When someone asks you to think of a laboratory, you might imagine a large room with lots of equipment and people in lab coats. This has been the way things worked for centuries. Now a days, we have the technology to shrink everything that would normally go in a lab to fit in the palm of your hand. These devices are called lab-on-a-chip.

My work is studying behaviour and control of small amounts of liquid that pass through a tiny pipe system, this field is called microfluidics. At the moment, most of these devices require researchers to use microscopes to check the results. My work is adding sensors to create electrical signals that can give out a number so that we can get more accurate results.

Using the same methods, I can also control and manipulate the liquid going through these pipes very precisely. This is needed to simulate different environments that some reactions might need to take place. By combining all of this, we can create these ‘lab-on-a-chip’ devices so that tests can be done anywhere in the world without needing big expensive equipment.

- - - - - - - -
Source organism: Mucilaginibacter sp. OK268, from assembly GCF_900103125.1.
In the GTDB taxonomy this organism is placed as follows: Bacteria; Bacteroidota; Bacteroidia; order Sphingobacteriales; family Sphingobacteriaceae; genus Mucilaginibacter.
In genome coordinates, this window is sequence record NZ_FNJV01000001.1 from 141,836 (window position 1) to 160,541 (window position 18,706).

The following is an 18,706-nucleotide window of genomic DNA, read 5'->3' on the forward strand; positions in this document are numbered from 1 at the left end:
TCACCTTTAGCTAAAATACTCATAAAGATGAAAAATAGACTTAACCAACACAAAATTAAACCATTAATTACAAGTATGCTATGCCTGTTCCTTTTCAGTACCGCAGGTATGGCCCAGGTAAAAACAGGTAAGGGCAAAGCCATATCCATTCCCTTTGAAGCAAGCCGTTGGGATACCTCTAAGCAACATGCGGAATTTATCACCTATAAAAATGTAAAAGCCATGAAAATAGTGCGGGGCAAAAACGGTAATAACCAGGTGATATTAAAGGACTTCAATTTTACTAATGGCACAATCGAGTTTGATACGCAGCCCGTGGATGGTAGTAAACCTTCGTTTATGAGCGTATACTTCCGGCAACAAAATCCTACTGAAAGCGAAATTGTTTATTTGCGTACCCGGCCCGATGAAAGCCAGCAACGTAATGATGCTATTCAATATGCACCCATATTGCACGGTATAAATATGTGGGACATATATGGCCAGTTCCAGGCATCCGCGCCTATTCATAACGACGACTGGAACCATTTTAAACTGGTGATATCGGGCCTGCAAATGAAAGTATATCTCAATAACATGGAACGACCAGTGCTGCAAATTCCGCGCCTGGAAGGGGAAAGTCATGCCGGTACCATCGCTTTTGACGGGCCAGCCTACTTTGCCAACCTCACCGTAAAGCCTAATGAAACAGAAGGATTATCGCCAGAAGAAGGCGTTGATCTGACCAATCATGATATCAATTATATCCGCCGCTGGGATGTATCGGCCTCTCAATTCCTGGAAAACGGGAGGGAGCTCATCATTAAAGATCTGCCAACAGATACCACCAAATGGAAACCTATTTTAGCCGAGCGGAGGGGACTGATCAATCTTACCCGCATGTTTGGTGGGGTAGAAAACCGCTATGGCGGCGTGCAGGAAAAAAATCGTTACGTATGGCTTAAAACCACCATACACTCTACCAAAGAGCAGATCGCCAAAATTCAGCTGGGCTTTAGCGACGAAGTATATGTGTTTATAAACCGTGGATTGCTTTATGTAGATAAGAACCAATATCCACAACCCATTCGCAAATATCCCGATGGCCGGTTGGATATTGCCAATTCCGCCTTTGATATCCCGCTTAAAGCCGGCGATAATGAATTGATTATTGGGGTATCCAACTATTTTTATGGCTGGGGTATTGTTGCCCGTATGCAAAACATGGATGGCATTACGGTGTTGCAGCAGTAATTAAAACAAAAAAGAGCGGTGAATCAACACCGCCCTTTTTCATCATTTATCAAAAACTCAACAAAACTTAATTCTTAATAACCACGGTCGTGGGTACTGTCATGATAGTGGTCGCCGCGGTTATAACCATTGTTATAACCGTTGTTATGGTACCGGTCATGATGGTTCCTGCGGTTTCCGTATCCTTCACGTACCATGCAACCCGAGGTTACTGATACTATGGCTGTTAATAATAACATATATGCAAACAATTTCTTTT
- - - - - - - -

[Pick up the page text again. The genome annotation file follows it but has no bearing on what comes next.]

One of the main uses of microfluidic devices is in the pharmaceutical and medical industry to test for new cures as well as detect if people are infected with certain diseases. This is very relevant in our current situation as the work done to test if people have had Covid-19 is based on this technology.

Nordin Catic

NanoDTC Associate, a2018